Abstract: Under certain conditions, the solution to the third order boundary value problem consisting of the differential equation y’’’= f (x, y, y’, y’’) and boundary conditions y(x1) = y1, y(x2) = y2, y(x3) = y3 may be differentiated with respect to the boundary points and values. The resulting function solves the associated variational equation. This work extends that which has been attributed to Peano for initial value problems to boundary value problems and relies upon a continuous dependence result connecting the two. The proof of the main result ties together topics from undergraduate calculus, differential equations, and linear algebra. However, you do not have to be an expert in these areas to follow along.

 

Dr. Sheri McGuffin
Eastern Kentucky University
The Overlap of Math and Computer Science: Preparing Students for Twenty-First Century STEM Careers
October 7, 2020 @ 2:30 p.m.

Email mathstat@eku.edu for Zoom information.

Abstract: You’ve likely heard someone described as “a jack of all trades but master of none,” but the original saying was actually intended as a compliment: “a jack of all trades is a master of none, but is oftentimes better than a master of one.” Preparing higher education students for twenty-first century STEM careers often involves preparing them in multiple disciplines, so universities have begun offering STEM majors that combine subjects with less content depth and coverage but more content breadth and versatility. Math and computer science are two of those disciplines with a natural overlap of traditional topics and twenty-first century applications. This talk discusses the math/cs overlap and implications in preparing higher education students for future careers.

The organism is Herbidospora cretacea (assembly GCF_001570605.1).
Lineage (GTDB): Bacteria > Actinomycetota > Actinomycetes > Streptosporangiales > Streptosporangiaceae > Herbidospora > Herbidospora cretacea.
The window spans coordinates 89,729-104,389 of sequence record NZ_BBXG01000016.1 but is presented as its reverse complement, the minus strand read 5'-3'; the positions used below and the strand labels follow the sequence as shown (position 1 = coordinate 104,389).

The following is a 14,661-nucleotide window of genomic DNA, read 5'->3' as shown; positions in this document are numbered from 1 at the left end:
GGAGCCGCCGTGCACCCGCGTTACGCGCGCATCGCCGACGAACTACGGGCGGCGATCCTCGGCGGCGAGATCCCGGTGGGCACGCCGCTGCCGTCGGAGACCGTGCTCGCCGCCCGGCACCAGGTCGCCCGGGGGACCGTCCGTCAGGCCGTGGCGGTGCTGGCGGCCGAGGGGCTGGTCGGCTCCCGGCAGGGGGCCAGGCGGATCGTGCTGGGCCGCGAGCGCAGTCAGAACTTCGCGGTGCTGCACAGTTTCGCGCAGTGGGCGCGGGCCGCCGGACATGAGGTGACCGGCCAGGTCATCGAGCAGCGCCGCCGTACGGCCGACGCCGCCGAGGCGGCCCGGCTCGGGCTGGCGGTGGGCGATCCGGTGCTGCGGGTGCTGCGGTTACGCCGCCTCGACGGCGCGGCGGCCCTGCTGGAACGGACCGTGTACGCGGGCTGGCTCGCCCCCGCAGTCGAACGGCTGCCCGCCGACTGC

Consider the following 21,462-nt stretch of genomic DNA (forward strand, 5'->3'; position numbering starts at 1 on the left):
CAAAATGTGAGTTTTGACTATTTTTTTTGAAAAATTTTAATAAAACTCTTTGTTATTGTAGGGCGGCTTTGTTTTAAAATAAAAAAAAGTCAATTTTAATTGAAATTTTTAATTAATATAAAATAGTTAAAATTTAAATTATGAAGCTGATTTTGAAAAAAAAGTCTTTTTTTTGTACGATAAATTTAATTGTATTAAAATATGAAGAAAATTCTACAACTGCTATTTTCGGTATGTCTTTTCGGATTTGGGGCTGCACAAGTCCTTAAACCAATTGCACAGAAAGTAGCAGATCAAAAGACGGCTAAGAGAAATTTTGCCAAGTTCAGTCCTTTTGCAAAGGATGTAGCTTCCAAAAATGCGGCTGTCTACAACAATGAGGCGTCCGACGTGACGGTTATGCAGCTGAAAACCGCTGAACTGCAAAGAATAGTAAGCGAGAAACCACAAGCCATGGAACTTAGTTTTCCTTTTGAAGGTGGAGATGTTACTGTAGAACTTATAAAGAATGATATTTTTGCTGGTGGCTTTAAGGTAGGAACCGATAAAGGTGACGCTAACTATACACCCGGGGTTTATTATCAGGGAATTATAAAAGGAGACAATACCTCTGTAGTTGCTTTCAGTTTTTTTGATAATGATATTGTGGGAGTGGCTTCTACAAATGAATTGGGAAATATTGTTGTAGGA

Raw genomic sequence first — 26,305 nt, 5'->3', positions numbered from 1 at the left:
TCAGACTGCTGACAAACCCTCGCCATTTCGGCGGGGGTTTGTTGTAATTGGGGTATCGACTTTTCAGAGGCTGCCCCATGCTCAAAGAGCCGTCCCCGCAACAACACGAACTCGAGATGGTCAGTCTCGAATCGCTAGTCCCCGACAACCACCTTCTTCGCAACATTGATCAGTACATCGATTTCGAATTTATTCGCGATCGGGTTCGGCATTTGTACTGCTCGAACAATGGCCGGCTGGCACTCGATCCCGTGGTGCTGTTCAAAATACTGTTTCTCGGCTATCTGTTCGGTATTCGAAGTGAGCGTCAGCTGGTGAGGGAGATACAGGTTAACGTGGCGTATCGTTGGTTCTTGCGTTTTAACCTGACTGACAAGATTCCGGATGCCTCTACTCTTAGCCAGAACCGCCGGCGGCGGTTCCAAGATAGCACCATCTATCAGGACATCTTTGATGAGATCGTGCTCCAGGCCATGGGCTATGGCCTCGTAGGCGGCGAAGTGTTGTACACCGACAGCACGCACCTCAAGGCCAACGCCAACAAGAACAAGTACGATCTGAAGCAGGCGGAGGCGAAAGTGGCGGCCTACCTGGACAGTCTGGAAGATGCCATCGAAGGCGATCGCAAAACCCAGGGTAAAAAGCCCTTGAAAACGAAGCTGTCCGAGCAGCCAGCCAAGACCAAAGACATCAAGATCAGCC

Dr. Margaret Yoder
Eastern Kentucky University
Transforming Geometry
September 18, 2020 @ 2:30 p.m.

Email mathstat@eku.edu for Zoom information.

Abstract: Standards and curricula in K-12 mathematics are changing the approach to geometry topics. In the past, congruence was viewed from the idea that corresponding parts of congruent figures are congruent, and proofs were written that way. But there is a shift taking place to prove congruent figures are congruent by showing that one is an image of the other under rigid transformations. This has implications for what we can expect incoming students to know, and it impacts the way we teach the courses that prospective teachers will take.

 

Spring 2020

Dr. Judy Jenkins, Dr. Lisa Kay, Dr. Alex Varakin

Eastern Kentucky University

Visualization in Focus: From Perception to Understanding

February 26, 2020 @ 12:20 p.m., Science 4125

Abstract: In a world flooded with large, complex data sets, visualization is more important than ever. The abilities to recognize, generate, and understand visualizations are critical for multivariate thinking and exploratory data analysis. Combining expertise from psychology, statistics, and science education, this presentation will discuss vision, visual perception, types of visualizations, visual cues, elements of graphical integrity, and strategies for understanding visual displays of information.

 

Dr. Atilla Sit

Eastern Kentucky University

Singular Value Decomposition

January 31, 2020 @ 2:30 p.m., Wallace 344